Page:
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Word Find Puzzle

Yesterday, I posted this word find puzzle for students to tackle on my whiteboard. This puzzle has absolutely zero mathematical connections, but I think it’s still a fun one to tackle. I’m excited to see what students do with this puzzle.

word find puzzle by peter grabarchuk

The word find puzzle involves a grid of letters. You can start with any letter of your choice in the grid. But, then, you may only move to letters which are horizontally, vertically, or diagonally adjacent. And, you may not visit any letter more than once. The task is to find the longest word possible which is hidden in the grid.

word find puzzle by peter grabarchuk

Even though I typed this up and sized it to be printed on letter-sized paper, I ended up printing it as a poster print through Adobe PDF Reader. I printed it over four separate letter sized pages to make it more noticeable from anywhere in the classroom.

print instructions for word find puzzle by peter grabarchuk

I taped the pages of the word find puzzle together and hung it on the dry erase board at the front of my room with magnetic clips.

word find puzzle by peter grabarchuk
word find puzzle by peter grabarchuk

Next to it, I designated a place on the dry erase board for students to write down words as they found them.

This is where things got interesting. I decided to find a few words to add to the list to whet my students’ appetites for the puzzle. I stared at the word find puzzle and stared some more and found NOTHING. Not the word nothing. I mean I didn’t find a single word. Okay. This puzzle is harder than I thought.

I shared the photo of the word find puzzle on twitter last night to see what others thought, and there are indeed some very interesting words hidden in the puzzle. I’m still not sure what the longest word is though. I will persevere at solving this myself and not cheat and look at the answer key in the back of the book!

This morning, my pre-calc students came in and instantly jumped into solving the word find puzzle as a class. One student jumped up and started making a list of words on the dry erase board as other students came up with them. Other students pulled up the dictionary on their phones to see if certain combinations did indeed spell words. They were so mad when I made them stop looking for words so we could start looking at double angle identities. I’m intentionally not attaching a photo of the words they found because I don’t want to ruin your fun!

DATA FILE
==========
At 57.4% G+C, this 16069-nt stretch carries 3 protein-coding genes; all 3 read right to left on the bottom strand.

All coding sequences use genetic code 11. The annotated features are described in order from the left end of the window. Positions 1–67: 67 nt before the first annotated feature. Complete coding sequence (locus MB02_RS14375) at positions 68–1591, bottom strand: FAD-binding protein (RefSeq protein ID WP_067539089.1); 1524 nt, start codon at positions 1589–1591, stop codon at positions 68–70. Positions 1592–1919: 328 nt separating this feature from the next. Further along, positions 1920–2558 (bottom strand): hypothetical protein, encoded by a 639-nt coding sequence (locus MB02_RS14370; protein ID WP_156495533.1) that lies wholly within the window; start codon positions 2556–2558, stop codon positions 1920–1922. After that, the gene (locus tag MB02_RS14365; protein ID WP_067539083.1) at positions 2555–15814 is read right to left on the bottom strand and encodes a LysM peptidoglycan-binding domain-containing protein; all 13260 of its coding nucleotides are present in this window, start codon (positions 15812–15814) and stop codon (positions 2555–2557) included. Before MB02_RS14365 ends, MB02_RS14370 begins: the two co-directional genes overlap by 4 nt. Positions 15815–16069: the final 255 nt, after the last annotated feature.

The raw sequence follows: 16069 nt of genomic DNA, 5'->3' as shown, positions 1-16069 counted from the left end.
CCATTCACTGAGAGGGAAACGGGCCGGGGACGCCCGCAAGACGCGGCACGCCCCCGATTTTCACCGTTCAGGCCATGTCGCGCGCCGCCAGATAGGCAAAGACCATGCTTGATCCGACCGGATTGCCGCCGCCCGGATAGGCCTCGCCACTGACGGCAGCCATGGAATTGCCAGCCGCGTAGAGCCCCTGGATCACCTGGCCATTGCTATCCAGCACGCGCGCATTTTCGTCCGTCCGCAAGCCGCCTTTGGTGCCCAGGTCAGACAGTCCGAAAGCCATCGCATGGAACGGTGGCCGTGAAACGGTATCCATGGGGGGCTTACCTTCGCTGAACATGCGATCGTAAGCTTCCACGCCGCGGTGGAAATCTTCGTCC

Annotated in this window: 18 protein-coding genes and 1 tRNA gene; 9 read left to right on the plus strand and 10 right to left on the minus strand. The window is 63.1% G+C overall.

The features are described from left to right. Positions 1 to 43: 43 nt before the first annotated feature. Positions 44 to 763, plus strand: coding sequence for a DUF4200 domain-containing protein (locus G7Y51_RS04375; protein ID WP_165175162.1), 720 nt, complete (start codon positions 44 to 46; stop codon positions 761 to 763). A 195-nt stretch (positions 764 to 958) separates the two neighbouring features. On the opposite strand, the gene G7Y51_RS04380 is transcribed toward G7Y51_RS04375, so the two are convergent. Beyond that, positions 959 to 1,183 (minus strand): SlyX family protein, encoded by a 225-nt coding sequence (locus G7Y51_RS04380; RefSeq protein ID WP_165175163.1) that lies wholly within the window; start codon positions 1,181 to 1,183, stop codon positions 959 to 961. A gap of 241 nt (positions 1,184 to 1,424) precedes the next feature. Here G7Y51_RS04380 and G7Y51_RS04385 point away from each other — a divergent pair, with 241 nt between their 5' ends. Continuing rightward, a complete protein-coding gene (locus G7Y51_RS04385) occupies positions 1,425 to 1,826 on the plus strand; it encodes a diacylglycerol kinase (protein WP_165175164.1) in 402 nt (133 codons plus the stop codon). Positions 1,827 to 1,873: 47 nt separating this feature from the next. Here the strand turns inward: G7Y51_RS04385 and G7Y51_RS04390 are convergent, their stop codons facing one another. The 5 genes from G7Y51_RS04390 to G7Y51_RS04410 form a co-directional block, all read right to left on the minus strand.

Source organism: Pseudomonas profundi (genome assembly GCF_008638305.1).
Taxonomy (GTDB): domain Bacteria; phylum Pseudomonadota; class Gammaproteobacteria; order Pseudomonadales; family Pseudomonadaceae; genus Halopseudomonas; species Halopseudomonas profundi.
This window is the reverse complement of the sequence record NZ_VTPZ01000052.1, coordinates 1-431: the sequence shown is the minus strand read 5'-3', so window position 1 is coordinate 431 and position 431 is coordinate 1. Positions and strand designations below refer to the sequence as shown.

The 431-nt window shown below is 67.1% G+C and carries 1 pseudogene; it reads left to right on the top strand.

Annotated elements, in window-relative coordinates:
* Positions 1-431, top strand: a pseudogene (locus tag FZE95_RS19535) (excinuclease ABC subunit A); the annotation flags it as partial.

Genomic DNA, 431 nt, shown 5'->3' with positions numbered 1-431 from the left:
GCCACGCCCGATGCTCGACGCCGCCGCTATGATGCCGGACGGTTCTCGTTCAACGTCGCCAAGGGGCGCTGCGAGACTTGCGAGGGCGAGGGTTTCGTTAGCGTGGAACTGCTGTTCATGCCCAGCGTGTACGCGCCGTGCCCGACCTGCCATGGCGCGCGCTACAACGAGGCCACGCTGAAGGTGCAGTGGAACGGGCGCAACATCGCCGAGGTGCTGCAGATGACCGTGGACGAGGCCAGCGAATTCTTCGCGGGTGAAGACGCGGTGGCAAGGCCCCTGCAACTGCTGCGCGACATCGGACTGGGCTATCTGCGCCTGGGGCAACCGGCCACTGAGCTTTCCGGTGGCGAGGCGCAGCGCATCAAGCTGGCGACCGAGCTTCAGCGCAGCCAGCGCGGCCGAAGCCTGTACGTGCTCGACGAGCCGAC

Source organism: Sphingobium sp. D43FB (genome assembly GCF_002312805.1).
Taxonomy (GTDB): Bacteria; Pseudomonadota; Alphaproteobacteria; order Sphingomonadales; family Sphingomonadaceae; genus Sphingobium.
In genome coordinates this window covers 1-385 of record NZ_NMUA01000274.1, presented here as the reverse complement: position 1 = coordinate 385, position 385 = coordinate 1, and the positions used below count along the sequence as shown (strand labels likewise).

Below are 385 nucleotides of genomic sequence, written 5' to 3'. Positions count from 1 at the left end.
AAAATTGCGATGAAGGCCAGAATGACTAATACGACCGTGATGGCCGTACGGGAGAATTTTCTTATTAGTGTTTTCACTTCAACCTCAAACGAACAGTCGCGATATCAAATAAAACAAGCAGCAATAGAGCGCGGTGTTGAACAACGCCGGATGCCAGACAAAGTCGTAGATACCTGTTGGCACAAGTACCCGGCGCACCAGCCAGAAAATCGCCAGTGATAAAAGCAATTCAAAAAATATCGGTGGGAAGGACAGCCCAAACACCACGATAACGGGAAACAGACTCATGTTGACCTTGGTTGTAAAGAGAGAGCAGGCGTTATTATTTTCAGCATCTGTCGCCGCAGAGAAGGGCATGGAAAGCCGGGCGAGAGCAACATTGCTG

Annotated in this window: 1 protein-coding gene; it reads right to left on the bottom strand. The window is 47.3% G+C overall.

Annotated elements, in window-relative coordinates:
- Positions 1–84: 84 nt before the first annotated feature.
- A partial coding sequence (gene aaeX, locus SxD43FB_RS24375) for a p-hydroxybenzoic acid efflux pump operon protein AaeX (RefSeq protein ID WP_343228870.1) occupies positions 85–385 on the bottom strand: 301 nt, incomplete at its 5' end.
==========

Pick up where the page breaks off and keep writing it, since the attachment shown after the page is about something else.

Speaking of books, I need to give credit for the source of this puzzle. It’s from one of my favorite puzzle books, Puzzle Box, Volume 1 from Dover Publications. This is the first book in a series of three puzzle books that are edited by the Peter and Serhiy Grabarchuk. This specific puzzle is by Peter Grabarchuk.

Each volume has 300 puzzles, and I have found over a hundred puzzles between the three volumes that I would like to adapt to use in my classroom some day. If you love puzzles or if you are looking for resources to teach your students to reason logically, Puzzle Box, Volumes 1-3 are the books for you!

You can get a great taste of what types of puzzles they have to offer you and your students by looking at the free Amazon Preview! Just click the “Look Inside” button for each book. If you’re logged into Amazon, you can click “Surprise Me!” on the left side of the page. This will let you see quite a few of the puzzles inside the book for free. I typed up my first Puzzle Box puzzle from the free preview. Then, I did some more looking around and knew I had to order it!

Puzzle Box Volume 1 Amazon Look Inside

Puzzle Solutions

I intentionally do not make answers to the printable math puzzles I share on my blog available online because I strive to provide learning experiences for my students that are non-google-able. I would like other teachers to be able to use these puzzles in their classrooms as well without the solutions being easily found on the Internet.

However, I do recognize that us teachers are busy people and sometimes need to quickly reference an answer key to see if a student has solved a puzzle correctly or to see if they have interpreted the instructions properly.

If you are a teacher who is using these puzzles in your classroom, please send me an email at sarah@mathequalslove.net with information about what you teach and where you teach. I will be happy to forward an answer key to you.

Unknown

Saturday 23rd of February 2019

This one makes my brain hurt! With all of the vowels one one side of the grid, I can't figure out how to how to make any words. Could you share even one or two words to get me started?

Nicole

Monday 9th of August 2021

Fin

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